A diverse array of several hundred advocacy groups has urged President Obama to end a program which allows local police to enforce federal immigration law. Houston-area immigration lawyer Annie Banerjee joins the chorus of boos for a program that not only doesn’t work, it leads to blatant injustice.
Acting as a unified coalition, a diverse array of concerned immigrant advocacy groups wrote a letter to the President strongly urging him to consider ending a program that allows local police to enforce federal immigration law. The program, barely known to the U.S. citizenry-at-large, is known under the veiled code name “287(g).” The program actively deputizes police to turn over suspects or criminals to immigration authorities for possible deportation. Immigrant rights groups have asserted that the program has led to numerous civil rights violations and racial profiling. “It’s awful,” Banerjee explains, “local law enforcement is suddenly given a tremendous degree of latitude and responsibility. It’s just asking for excesses to occur.”
The letter was sent by the National Immigration Law Center and includes signatures by more than 500 local and national groups, including the American Civil Liberties Union and the National Day Laborer Organizing Network.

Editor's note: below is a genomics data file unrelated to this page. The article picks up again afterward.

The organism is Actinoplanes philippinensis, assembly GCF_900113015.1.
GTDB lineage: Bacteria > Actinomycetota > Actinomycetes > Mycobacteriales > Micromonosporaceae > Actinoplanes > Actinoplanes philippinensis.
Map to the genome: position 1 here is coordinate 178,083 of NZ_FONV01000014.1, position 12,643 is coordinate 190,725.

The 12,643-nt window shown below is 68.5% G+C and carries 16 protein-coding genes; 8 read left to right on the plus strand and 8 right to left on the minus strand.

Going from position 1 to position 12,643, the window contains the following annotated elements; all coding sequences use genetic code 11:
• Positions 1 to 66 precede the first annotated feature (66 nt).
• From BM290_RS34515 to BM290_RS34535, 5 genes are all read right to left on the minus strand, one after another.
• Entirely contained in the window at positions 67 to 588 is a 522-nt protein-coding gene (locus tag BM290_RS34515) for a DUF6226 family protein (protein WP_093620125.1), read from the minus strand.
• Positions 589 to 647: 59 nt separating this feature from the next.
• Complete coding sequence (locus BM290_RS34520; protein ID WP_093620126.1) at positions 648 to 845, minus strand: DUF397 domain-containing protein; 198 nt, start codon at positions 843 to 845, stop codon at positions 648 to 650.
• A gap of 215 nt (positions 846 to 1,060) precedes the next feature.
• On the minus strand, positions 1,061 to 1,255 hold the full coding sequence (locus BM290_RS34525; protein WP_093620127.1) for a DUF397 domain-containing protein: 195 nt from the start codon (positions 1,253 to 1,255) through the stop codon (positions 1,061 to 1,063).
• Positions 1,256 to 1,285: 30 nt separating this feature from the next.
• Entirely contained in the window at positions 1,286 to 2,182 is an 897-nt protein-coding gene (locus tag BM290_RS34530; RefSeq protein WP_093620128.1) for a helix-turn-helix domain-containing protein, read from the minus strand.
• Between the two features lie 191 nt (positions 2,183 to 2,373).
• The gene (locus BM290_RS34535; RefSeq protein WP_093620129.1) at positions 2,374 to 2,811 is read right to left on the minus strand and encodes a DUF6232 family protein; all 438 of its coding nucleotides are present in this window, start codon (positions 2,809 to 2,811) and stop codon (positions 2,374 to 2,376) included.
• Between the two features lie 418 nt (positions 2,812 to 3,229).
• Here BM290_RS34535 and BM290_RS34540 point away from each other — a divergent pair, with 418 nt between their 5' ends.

Organizations have planned vigils, marches and news conferences this week to raise awareness about their criticisms. “If a vigil takes place in the Houston area, I’m going to make an effort to attend,” Banerjee says.
In July, the Department of Homeland Security announced an expansion of 287(g) and some changes, including a new agreement that all participating agencies must sign. The agreement requires that police agencies focus their efforts on criminals who pose a threat to public safety, with less emphasis on those who commit minor crimes.
Since the announcement, administration officials have repeatedly defended 287(g), saying the cooperation between local and federal law enforcement improves public safety by resulting in the detention and deportation of illegal immigrants with criminal records. They have said the changes make the program more uniform and fair. “But it’s not,” Banerjee asserts, “There have been a multitude of questionable practices given cover under this odious law. Minor crimes still draw the attention of local police officials; it’s just that they’re trying to be more subtle about whom they incarcerate with a bent toward eventual deportation.”
The letter itself referred to “racial profiling” and “other civil rights abuses” in a condemnatory fashion. In actuality, it’s quite possible that rigid enforcement of 287(g) actually detracts from public safety, while addressing the immigration crisis in only the most superficial of ways. The letter also stated that such 287(g) enforcement “has worked counter to community policing goals by eroding the trust and cooperation of immigrant communities.”
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